Then, there were logarithms and antilogarithms, as thrown at us in secondary school. To multiply or divide two numbers, you looked up their logs in a little book, added them to multiply, or subtracted to divide, and then converted the result back into the answer by looking it up in a table of antilogs. For example, using my dinky little Science Data Book, bought for 12p in 1973: 

To multiply 2468 x 3579:
log 2468 = 3.3923; log 3579 = 3.5538; sum = 6.9461; antilog  = 8,833,000

To divide 3579 by 24:
log 3579 = 3.5538; log 24 = 1.3802; subtraction  =  2.1736; antilog  149.1

It’s absolute magic, although the real magicians were individuals like Napier and Briggs who invented it. How ever did they come up with the idea? It was not perfect. Log tables gave only approximate rounded answers and it was tricky handling numbers with different magnitudes of ten (represented by the 3., 6., 1. and 2. to the left of the decimal points), but it was very satisfying. You needed ‘A’ Level Maths to understand how they actually worked, but not to be able to use them. Some also learned to use a slide rule for these kinds of calculations – a mechanical version of logarithms – but as I never had to, I’ll skip that one.

Slide Rule
A Slide Rule

Due to a hopeless lack of imagination, I left school to work for a firm of accountants in Leeds. Contrary to what you might think, our arithmetical skills were rarely stretched beyond adding up long columns of numbers. We whizzed through the totals in cash books and ledgers, and joked about adding up the telephone directory for practice. The silence of the office would be punctuated by cries of torment and elation: “oh pillocks!” as one desolate soul failed to match the totals they had produced moments earlier, or a tuneless outbreak of the 1812 Overture as another triumphantly agreed a ‘trial balance’ after four or five attempts.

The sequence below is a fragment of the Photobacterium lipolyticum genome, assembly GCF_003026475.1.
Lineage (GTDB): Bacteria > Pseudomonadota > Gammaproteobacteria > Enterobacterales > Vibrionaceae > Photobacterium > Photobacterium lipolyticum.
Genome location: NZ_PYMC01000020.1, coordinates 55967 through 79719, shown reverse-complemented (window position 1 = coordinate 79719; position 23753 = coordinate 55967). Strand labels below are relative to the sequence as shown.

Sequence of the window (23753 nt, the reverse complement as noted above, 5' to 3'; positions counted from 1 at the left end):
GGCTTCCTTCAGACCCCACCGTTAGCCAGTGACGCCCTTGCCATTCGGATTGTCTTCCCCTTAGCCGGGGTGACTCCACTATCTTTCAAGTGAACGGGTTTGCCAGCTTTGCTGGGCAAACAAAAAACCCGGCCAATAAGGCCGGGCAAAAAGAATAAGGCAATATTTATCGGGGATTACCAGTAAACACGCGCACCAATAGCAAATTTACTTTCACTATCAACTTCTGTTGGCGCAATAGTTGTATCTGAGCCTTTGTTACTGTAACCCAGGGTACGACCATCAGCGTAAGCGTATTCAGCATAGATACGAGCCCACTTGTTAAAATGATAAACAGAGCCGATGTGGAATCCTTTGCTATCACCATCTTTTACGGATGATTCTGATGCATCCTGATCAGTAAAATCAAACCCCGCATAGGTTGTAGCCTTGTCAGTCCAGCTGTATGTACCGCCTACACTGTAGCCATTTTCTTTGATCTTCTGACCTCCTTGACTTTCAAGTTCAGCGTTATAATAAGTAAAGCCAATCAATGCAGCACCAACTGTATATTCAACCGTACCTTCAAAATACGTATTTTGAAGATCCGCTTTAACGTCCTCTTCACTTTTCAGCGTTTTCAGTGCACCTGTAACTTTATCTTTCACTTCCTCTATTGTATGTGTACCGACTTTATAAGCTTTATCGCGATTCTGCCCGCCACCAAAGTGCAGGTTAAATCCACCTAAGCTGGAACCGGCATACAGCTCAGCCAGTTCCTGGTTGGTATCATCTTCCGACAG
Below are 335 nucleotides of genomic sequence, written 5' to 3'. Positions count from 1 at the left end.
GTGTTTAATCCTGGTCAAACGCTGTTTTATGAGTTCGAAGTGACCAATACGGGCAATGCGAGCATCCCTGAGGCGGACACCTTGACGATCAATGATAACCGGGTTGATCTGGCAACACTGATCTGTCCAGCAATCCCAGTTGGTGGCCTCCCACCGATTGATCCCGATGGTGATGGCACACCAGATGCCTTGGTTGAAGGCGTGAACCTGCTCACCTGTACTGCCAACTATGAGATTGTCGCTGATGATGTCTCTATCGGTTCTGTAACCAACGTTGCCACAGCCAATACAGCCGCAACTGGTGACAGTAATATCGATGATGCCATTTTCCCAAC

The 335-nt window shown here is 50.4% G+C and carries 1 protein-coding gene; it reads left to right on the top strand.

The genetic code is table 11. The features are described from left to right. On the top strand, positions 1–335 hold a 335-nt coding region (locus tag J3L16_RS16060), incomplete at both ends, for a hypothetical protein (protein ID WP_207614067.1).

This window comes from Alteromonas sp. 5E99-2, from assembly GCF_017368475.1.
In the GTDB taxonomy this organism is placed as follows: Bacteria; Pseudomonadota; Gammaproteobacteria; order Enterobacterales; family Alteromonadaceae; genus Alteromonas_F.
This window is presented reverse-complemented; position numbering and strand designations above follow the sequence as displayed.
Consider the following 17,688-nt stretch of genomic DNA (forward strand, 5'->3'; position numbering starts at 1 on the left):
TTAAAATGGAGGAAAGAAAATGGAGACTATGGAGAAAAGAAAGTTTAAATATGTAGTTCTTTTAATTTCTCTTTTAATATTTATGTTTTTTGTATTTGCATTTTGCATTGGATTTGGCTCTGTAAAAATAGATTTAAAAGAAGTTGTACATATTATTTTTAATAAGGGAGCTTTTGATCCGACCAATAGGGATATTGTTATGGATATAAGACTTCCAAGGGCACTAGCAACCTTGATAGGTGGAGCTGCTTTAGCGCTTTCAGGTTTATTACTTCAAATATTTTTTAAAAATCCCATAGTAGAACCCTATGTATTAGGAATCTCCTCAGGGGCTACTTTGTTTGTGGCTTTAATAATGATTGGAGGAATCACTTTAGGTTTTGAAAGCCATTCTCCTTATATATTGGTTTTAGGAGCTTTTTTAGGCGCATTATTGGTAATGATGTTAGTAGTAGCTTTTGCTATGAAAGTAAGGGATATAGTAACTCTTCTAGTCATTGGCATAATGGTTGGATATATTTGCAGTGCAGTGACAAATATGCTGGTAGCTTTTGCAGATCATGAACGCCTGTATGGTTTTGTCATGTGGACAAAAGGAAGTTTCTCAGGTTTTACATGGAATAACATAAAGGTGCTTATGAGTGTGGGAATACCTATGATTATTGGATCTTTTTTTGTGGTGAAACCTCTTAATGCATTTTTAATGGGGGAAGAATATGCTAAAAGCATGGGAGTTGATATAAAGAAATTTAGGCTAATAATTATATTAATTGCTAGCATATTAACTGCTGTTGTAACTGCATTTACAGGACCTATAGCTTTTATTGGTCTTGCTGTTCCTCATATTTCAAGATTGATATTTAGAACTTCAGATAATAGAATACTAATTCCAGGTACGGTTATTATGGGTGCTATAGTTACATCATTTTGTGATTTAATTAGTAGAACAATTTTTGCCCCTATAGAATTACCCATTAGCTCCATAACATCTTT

Sumlock Comptometer
A 1960s Sumlock Comptometer.

But when it came to checking pages and pages of additions we had comptometer operators. Thousands of glamorous girls left school to train as Sumlock ‘comps’, learning how to twist and contort their fingers into impossible shapes and thump, thump, thump through thousands of additions in next to no time without ever looking at their machines. By using as many fingers as it took, they could enter all the digits of a number in a single press. It probably damaged their hands for life. I still don’t understand how they did it. There was both mystery and glamour in going out on audit with a comp.

Friden Electromechanical Calculator
A 1950s Friden Electromechanical Calculator

Back at the office we had an old Friden electro-mechanical calculating machine. What a beast that was. I never once saw it used for work, but we discovered that if you switched it on and pressed a particular key it would start counting rapidly upwards on its twenty-digit register.

“What if we left it on over the bank holiday weekend?” someone wondered one Friday. “What would it get to by Tuesday?”